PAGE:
In the January 2010 issue of HIGH TIMES, Steve Hager published an article, “Rick Simpson’s Hemp-Oil Medicine,” in which he extols the cancer-curing virtues of a concentrated form of marijuana which a Canadian man developed as “hemp oil.” Unfortunately, the anecdotal evidence on which the cancer-curing capacity is based is unconvincing; and because it is unconvincing, it raises a serious moral issue.

Simpson, who does not have a medical or scientific education (he dropped out of school in ninth grade), apparently does not require that a candidate for his treatment have an established diagnosis of a specific type of cancer, usually achieved through biopsy, gross and histopathological examinations, radiologic and clinical laboratory evidence. He apparently accepts the word of his “patients.” Furthermore, after he has given the course of “hemp oil,” there is apparently no clinical or laboratory follow-up; he apparently accepts the “patient’s” belief that he has been cured. According to Hager, he claims a cure rate of 70 percent. But 70 percent of what? Do all the people he “treats” with hemp-oil medicine have medically established, well-documented cancer, or is he treating the symptoms or a constellation of symptoms that he or the patient have concluded signify the existence of cancer? And what is the nature and duration of the follow-up which would allow him to conclude that he has cured 70 percent? Furthermore, does this population of “patients with cancer” include those who have already had therapeutic regimes (such as surgery, radiation or chemotherapy) which are known to be successful in curing some cancers or holding at bay, sometimes for long periods of time, many others?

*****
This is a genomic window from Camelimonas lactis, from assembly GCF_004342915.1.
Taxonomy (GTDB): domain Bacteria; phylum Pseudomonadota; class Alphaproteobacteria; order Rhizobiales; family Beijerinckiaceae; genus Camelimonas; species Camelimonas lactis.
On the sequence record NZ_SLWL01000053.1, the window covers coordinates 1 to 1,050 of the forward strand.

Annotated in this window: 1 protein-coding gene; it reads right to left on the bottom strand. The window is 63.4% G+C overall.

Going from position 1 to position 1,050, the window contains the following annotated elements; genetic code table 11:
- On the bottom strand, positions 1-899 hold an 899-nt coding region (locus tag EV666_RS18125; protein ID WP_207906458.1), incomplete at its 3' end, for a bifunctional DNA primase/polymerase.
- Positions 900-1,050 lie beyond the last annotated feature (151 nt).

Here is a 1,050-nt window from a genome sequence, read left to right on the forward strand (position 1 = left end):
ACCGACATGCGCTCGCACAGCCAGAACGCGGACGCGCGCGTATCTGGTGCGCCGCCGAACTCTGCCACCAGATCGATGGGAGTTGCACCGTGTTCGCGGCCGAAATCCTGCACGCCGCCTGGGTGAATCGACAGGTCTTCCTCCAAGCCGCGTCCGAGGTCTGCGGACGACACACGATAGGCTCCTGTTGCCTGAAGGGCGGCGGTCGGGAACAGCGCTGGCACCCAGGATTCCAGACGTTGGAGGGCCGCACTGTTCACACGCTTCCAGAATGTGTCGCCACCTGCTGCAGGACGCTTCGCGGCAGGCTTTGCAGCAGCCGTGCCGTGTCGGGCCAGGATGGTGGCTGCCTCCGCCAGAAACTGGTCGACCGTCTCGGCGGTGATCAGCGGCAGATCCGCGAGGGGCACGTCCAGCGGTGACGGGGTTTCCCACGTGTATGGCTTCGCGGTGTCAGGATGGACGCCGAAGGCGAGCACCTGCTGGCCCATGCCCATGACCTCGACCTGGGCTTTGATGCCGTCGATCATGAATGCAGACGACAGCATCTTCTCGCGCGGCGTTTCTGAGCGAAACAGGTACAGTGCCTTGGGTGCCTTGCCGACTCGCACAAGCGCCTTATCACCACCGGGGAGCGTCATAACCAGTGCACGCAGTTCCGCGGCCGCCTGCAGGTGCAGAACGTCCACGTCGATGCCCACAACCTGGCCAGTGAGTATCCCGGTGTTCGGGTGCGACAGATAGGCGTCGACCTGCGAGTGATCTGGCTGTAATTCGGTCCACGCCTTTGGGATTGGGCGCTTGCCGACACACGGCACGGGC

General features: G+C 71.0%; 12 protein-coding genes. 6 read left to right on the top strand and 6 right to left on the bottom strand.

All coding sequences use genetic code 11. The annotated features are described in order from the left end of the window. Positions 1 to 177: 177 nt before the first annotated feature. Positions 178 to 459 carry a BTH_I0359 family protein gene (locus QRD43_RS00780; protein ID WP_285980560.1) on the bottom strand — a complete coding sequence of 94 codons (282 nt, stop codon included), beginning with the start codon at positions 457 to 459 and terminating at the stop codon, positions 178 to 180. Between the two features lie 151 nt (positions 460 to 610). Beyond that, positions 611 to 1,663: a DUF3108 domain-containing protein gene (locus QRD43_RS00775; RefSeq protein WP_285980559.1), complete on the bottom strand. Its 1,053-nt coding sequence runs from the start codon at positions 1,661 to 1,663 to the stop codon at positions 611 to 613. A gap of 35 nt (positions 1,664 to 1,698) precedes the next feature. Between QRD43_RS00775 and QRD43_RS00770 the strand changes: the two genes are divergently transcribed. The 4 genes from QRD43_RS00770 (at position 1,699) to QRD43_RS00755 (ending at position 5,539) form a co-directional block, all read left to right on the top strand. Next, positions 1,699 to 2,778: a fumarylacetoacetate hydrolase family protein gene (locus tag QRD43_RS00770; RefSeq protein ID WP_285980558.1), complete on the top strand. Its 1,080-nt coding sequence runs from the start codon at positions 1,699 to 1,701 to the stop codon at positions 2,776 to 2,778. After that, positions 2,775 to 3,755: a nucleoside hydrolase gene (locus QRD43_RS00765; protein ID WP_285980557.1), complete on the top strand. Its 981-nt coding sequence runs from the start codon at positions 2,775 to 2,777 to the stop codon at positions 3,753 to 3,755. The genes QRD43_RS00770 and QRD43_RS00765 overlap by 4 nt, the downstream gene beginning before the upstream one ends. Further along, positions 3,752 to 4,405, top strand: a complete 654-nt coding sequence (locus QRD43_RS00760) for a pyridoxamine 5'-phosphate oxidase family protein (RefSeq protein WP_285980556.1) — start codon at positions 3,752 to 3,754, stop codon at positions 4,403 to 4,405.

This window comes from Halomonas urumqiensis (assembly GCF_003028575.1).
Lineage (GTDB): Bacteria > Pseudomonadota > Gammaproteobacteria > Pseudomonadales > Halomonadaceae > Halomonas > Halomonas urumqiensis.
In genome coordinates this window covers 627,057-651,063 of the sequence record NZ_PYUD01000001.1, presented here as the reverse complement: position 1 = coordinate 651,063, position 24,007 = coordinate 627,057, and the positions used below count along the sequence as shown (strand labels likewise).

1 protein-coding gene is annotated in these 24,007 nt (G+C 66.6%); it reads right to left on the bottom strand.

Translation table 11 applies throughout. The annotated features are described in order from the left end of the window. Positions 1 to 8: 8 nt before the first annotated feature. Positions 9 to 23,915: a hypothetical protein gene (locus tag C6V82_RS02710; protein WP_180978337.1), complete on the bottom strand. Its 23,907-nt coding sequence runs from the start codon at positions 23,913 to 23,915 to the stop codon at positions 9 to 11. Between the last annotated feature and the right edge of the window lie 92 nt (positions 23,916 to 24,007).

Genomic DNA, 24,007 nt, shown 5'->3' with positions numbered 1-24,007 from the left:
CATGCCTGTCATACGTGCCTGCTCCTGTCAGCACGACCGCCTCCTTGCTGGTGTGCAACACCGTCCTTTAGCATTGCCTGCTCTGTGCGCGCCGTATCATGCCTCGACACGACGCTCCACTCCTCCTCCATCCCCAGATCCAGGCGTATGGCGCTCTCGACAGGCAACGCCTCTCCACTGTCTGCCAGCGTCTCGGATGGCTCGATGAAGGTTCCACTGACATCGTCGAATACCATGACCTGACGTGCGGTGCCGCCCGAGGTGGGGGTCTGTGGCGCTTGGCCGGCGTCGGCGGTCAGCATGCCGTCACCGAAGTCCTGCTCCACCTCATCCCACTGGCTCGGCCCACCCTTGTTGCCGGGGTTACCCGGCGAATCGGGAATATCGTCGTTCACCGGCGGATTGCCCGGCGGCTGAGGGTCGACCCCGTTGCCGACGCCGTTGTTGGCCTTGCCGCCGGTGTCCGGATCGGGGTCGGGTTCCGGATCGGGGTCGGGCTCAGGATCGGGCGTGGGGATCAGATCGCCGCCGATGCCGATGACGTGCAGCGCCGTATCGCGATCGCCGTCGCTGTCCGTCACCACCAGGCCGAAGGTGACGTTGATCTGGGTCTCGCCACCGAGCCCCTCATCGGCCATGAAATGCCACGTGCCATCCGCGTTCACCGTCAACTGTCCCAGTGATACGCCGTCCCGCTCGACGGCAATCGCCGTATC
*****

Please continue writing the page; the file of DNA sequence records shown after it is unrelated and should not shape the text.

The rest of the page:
There are patients who have a medically sound diagnosis of pre-symptomatic cancer (such as early prostate cancer) but who, for one reason or another, eschew allopathic treatment and desperately seek out other approaches. Such patients are all too eager to believe that a new treatment, such as hemp-oil medicine, has cured their cancer. Unfortunately, this cancer, which was asymptomatic at the time of its discovery, will eventually become symptomatic, and at that time the possibility of a cure is significantly diminished, if not inconceivable.

This lesson was brought home to me when I was asked by the American Cancer Society, during a period early in my medical career when I was doing cancer research, to participate in an investigation of a man in Texas who claimed that a particular herb that his grandfather discovered would cure cancer. I was able to locate two women who had well-documented diagnoses of early (asymptomatic) cervical cancer who had decided not to have surgery but instead went to Texas and took the “medicine.” When I first met them some months after each had taken the “cure,” they were certain that they were now cancer-free. With much effort, I was able to persuade them to have our surgical unit perform new biopsies, both of which revealed advancement in the pathological process over their initial biopsies. Both were then persuaded to have the surgery they had previously feared, and there is no doubt that this resulted in saving their lives.

There is little doubt that cannabis now may play some non-curative roles in the treatment of this disease (or diseases) because it is often useful to cancer patients who suffer from nausea, anorexia, depression, anxiety, pain and insomnia. However, while there is growing evidence from animal studies that it may shrink tumor cells and cause other promising salutary effects in some cancers, there is no present evidence that it cures any of the many different types of cancer. I think the day will come when it or some cannabinoid derivatives will be demonstrated to have cancer-curative powers, but in the meantime, we must be very cautious about what we promise these patients.